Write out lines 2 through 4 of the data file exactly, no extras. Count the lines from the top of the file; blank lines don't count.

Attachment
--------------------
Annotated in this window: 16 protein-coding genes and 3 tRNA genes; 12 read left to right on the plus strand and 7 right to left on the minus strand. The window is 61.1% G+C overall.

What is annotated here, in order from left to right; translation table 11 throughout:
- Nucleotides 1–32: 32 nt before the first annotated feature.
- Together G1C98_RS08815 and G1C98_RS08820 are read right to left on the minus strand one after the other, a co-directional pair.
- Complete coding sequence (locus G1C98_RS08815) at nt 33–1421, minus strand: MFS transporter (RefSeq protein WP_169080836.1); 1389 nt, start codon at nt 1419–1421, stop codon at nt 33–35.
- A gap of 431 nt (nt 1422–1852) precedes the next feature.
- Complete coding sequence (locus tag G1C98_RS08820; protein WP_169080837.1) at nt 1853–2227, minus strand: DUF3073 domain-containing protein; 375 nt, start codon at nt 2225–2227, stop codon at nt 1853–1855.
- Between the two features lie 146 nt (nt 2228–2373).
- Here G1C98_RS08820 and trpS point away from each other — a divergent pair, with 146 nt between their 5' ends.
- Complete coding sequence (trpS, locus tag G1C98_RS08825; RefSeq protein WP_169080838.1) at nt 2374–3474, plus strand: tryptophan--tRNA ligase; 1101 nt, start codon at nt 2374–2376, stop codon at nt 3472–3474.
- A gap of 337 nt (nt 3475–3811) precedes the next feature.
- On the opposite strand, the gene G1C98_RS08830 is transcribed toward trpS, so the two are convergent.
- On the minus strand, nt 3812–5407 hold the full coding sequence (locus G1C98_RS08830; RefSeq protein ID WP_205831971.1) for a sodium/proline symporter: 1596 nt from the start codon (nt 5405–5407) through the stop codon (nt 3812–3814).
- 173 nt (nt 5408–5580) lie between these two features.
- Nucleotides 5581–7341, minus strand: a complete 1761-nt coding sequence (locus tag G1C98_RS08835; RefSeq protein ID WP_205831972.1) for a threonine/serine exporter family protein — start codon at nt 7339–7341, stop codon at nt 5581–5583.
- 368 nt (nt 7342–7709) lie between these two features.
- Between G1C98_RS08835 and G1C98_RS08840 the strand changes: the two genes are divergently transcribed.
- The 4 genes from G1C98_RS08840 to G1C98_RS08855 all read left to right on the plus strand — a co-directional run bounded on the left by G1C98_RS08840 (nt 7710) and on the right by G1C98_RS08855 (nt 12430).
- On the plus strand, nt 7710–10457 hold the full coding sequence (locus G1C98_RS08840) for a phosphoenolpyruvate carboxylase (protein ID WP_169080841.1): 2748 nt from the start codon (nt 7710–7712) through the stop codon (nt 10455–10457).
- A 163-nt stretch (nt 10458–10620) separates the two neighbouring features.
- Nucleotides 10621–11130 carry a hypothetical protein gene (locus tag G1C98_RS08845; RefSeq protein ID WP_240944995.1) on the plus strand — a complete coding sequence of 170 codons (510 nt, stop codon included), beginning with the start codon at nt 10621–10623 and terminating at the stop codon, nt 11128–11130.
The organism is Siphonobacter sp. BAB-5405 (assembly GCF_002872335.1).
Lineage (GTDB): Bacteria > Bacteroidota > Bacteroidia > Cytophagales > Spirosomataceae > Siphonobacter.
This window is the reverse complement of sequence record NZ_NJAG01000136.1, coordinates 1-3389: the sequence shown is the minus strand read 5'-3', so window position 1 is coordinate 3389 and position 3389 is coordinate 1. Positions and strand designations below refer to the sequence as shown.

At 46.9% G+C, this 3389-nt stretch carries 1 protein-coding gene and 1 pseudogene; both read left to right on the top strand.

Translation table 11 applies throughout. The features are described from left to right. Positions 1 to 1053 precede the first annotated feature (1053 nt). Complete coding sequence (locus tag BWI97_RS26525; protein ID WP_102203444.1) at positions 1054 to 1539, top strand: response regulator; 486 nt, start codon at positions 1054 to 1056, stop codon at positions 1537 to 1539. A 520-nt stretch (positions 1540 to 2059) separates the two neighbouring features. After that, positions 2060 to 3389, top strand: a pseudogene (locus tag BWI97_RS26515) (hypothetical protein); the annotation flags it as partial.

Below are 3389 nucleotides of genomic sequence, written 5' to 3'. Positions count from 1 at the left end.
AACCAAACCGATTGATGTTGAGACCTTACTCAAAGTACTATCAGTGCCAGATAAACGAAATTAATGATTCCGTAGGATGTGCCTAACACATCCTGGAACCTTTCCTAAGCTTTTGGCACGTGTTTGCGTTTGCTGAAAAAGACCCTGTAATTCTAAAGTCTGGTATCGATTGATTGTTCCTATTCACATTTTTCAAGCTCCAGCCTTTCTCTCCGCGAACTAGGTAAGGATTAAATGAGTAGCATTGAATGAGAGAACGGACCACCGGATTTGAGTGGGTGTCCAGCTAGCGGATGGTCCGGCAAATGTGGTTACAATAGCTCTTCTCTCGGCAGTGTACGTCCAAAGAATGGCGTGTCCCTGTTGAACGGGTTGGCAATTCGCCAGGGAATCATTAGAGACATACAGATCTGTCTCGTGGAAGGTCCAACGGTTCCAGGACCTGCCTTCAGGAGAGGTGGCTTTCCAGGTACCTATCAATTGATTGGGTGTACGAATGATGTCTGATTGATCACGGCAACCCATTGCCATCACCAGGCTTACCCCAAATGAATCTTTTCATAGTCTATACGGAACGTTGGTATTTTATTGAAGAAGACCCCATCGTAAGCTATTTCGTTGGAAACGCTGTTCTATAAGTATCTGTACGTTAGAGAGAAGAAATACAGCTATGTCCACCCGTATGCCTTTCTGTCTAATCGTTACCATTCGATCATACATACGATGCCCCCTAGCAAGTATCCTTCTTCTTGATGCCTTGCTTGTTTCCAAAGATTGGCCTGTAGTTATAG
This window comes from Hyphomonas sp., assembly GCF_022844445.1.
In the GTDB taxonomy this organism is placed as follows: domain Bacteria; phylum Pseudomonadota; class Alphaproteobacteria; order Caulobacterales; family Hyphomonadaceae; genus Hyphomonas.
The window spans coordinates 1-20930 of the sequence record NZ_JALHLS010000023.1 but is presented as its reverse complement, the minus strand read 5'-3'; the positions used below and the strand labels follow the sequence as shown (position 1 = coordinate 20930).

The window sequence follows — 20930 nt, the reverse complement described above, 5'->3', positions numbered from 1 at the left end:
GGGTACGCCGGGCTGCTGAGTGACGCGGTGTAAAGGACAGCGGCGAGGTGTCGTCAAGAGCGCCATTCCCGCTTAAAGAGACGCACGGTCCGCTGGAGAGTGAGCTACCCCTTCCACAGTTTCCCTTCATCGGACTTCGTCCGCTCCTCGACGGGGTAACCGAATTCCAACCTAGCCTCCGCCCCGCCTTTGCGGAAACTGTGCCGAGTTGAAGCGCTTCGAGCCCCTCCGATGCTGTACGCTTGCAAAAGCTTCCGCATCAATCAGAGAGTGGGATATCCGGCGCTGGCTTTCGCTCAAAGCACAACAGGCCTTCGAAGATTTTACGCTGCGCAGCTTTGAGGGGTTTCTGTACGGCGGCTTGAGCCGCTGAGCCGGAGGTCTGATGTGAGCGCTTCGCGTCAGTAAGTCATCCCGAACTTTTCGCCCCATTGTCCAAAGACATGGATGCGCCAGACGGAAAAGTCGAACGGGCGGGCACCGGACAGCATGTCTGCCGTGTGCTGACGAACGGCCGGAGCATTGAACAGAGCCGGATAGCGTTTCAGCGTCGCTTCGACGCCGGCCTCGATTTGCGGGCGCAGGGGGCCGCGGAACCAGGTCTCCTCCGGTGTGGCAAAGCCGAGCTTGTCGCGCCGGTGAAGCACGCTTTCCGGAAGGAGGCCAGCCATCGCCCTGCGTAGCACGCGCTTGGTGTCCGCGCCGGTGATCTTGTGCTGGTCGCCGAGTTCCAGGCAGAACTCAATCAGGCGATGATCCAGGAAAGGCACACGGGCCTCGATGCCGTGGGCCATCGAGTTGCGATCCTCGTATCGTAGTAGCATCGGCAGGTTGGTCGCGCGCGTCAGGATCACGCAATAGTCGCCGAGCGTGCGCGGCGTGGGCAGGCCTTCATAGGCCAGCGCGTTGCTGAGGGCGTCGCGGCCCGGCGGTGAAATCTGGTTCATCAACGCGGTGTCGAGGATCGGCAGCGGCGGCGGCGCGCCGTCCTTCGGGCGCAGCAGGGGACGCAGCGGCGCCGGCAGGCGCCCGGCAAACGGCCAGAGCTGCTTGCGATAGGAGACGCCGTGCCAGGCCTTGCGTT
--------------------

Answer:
What is annotated here, in order from left to right; translation table 11 throughout:
- Nucleotides 1–32: 32 nt before the first annotated feature.
- Together G1C98_RS08815 and G1C98_RS08820 are read right to left on the minus strand one after the other, a co-directional pair.